The flow between the rational and imaginal is what energizes this installation. It has been our long-standing project to bridge the rift between the Arts and Sciences; this piece is one of those attempts. The interior of the structure is the imaginal moving to the rational. The seven objects filling the interior are the standard line-up of the Vedic conception of energy centers of the body called the Kundalini. We think of it as an aid to meditation. You can imagine the outer structure as the solid body, full of its rational functioning and the inside of the structure as the imaginal life.
The finishing touch was realized yesterday when we harvested our four X four-foot square patch of wheat we had planted last fall. Obviously not a terribly sustaining bit of agriculture, but a gesture toward the IDEA of metabolism. We’ll probably get enough wheat for a couple of muffins, but this makes us very happy to feel a circle has been squared, meaning the rational dancing with the imaginal.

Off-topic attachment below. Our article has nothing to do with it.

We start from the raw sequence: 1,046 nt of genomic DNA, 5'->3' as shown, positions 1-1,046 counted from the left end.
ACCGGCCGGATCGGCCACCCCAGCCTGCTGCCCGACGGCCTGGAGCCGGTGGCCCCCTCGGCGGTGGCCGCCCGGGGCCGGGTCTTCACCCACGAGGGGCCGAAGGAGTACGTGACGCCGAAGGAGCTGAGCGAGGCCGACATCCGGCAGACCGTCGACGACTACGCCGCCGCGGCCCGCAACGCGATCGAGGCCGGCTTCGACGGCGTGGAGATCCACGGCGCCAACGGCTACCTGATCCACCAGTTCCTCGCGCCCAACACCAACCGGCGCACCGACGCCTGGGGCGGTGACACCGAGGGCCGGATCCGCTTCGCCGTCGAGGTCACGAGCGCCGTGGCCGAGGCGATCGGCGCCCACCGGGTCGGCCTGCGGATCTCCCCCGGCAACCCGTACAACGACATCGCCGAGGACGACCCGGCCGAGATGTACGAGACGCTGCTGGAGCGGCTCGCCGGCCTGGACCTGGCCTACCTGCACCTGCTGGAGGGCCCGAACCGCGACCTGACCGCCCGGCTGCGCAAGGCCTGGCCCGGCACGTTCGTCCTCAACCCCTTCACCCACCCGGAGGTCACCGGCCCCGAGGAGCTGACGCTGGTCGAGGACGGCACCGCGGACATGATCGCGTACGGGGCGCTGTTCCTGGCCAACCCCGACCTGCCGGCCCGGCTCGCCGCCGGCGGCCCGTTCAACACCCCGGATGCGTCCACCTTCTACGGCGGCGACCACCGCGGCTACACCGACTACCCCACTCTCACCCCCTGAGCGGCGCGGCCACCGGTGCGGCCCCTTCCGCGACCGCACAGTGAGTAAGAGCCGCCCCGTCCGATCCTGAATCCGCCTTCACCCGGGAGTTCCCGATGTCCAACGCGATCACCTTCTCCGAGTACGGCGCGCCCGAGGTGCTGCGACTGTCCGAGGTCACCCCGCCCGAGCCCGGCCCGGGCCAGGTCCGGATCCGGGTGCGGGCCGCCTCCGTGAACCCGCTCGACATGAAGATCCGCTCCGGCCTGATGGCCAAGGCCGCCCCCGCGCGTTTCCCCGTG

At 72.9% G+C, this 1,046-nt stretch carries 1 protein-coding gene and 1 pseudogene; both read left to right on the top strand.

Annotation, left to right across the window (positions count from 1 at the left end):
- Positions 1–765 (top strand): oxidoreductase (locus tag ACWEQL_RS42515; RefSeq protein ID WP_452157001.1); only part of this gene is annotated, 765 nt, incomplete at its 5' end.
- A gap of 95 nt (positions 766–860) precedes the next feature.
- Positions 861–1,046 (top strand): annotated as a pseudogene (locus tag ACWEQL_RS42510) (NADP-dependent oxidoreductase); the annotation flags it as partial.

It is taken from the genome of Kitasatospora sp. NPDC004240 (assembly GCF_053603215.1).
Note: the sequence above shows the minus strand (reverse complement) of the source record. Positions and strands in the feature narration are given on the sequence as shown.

Escaping the bounds of strict styles was and is important, as a way of extending the imagination into developing cultural norms. Holding fast to strict style is a way of governance of human society. If you look at cave art from the Ural Mountains to the cave of Altamira’s great bulls, 6000 miles apart, you see stylistic conventions spreading all along that pathway. The style of Egyptian Art held fast for 3000 years, and while the Egyptians perfected writing, it was their visual style that unified their empire. Same with the styles at the far reaches of the “Fertile Crescent” with the Assyrians, Babylonians; style was infectious, unifying and fairly binding.